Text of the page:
Snakes on a Plane (2006) is a movie of firsts. It marks the first movie driven to commercial success by the internet, so in respects, Snakes is a landmark film, paving the way for upcoming features fueled by the likes of YouTube.com and online trailer sites (note: the success of 300, for example). It is the fist movie I have been intrigued by solely because of the title. I have to admit that I approached this movie with a rare excitement, understanding that S.o.a.P. admits its tawdry style, so it can be viewed almost as homage to stylish thrillers by mimicking and paying tribute to them, rather than actually becoming one. I was mistaken. The result, another first: Snakes may wind up to be the first cult film with no following.
The movie is problematic from the start as the long "Lovely Day" title sequence creates a misleading mood for the film, especially when the following scene involves a human piñata. From here, the "plot" (in quotes because it is simply used as a device to get us to the plane faster) unfolds as Sean (Nathan Phillips), the sole witness to a murder, reluctantly joins FBI Agent Neville Flynn (Samuel L. Jackson), who convinces him to testify against the brutal murderer Eddie Kim (Byron Lawson). No prosecuting witness has ever survived long enough to testify against Kim, so we can imagine how high the stakes are. To get to trail, Sean and Flynn must travel from Honolulu to Kim's hometown of L.A. on Pacific Air's Flight 121; a plane Kim has filled with the world most deadly vicious snakes in order to kill Sean.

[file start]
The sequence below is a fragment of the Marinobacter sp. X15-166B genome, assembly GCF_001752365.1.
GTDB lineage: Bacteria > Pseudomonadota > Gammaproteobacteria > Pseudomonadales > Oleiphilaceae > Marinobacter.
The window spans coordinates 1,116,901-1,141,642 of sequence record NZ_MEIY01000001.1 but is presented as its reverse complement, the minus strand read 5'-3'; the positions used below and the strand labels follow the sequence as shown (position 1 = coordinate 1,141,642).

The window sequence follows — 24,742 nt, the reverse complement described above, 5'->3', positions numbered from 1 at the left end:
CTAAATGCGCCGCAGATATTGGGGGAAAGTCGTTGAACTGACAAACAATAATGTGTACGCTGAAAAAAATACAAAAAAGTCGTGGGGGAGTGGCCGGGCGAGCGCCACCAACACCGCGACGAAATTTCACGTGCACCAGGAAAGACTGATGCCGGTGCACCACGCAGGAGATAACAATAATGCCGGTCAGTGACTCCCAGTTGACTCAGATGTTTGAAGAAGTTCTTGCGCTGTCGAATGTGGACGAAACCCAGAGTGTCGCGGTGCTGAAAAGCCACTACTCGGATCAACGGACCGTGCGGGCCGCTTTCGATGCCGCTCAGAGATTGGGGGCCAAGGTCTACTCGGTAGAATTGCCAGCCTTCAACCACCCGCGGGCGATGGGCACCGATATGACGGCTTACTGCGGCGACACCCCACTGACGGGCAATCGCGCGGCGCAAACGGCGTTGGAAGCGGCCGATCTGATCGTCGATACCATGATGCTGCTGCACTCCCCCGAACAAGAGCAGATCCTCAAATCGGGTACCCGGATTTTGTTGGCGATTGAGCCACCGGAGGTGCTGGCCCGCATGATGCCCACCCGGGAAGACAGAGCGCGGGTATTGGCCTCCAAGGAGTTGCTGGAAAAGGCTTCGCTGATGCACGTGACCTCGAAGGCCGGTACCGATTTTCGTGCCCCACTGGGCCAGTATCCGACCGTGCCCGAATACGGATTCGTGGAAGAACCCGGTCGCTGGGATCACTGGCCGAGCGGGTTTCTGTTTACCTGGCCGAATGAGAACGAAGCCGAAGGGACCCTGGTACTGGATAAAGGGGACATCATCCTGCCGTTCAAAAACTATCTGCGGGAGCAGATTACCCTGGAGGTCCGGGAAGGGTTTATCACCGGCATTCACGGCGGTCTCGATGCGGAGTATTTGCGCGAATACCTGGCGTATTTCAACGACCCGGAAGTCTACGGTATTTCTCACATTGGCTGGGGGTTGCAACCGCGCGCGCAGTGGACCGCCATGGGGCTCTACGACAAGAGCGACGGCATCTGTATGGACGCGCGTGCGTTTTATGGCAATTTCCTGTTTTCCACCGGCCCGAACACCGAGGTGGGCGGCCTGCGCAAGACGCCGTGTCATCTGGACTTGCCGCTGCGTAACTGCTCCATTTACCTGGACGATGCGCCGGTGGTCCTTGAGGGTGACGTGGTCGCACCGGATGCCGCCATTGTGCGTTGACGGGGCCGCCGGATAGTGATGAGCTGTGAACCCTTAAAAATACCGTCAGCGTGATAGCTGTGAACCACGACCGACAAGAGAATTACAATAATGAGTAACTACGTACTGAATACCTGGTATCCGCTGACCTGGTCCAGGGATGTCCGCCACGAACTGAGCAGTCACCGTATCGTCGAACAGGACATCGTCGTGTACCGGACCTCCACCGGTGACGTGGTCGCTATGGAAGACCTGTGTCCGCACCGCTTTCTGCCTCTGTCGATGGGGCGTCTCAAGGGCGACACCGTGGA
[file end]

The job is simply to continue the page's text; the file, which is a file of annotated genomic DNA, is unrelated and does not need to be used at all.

The plane itself is filled with an array of personalities, each stereotypical and more of a caricature than a character. The black men are either rappers or tough guys, the white men are nerdy and uptight, the young women are sexual with no inhibitions, and the old women are helpless victims. There is a flamboyant steward, a few small children, a woman drinking whiskey from her metal flask (post 9-11 security?) and of course Samuel L. Jackson, whose presence alone allows the movie to be, I don't want to say worth watching, but most definitely entertaining. Nearly everyone on the plane is overtly rude and self-centered, able only to say exactly what is on their mind at the exact moment they are speaking (take the woman who was coarsely treated, as she says to her dog in response to her assailant, "Don't worry Mary-Kate, his hair plugs won't hurt you.") Because we don't care about the characters, we don't mind seeing them die at the jaws of fierce snakes. We are introduced to snake vision, akin to the sight of Predator (1987), as the snakes make their way from the cargo area to the bathrooms (and I thought Jackass 2 would be the only movie of 2006 where a man gets his penis bitten by a snake), and steadily make their way down aisles, through overhead compartments, into circuit breakers (a scene which was reminiscent of Jurassic Park (1993), still the go-to movie on reptiles gone wrong), and into the cockpit. The snakes are unprejudiced in their assault, gnashing at peoples eyes, necks, arms, backs, legs and tongues and although it appears as though the movie sounds chilling or gory, the obviously computer animated snakes do not lend themselves well to atmosphere created in the film, thus alleviating any terror or suspense.
The real excitement comes when Samuel L. Jackson's tyranny of evil is released on the snakes, killing them by whatever means possible. Some of the weapons include a taser gun, a hand gun, an ax, a fire extinguisher, a microwave, a blowtorch and yes, a harpoon (why am I not so worried about the whiskey flask anymore). And then, the infamous line: "Enough is enough! I have had it with these mother f_cking snakes on this mother f_cking plane!" Oh, Samuel L.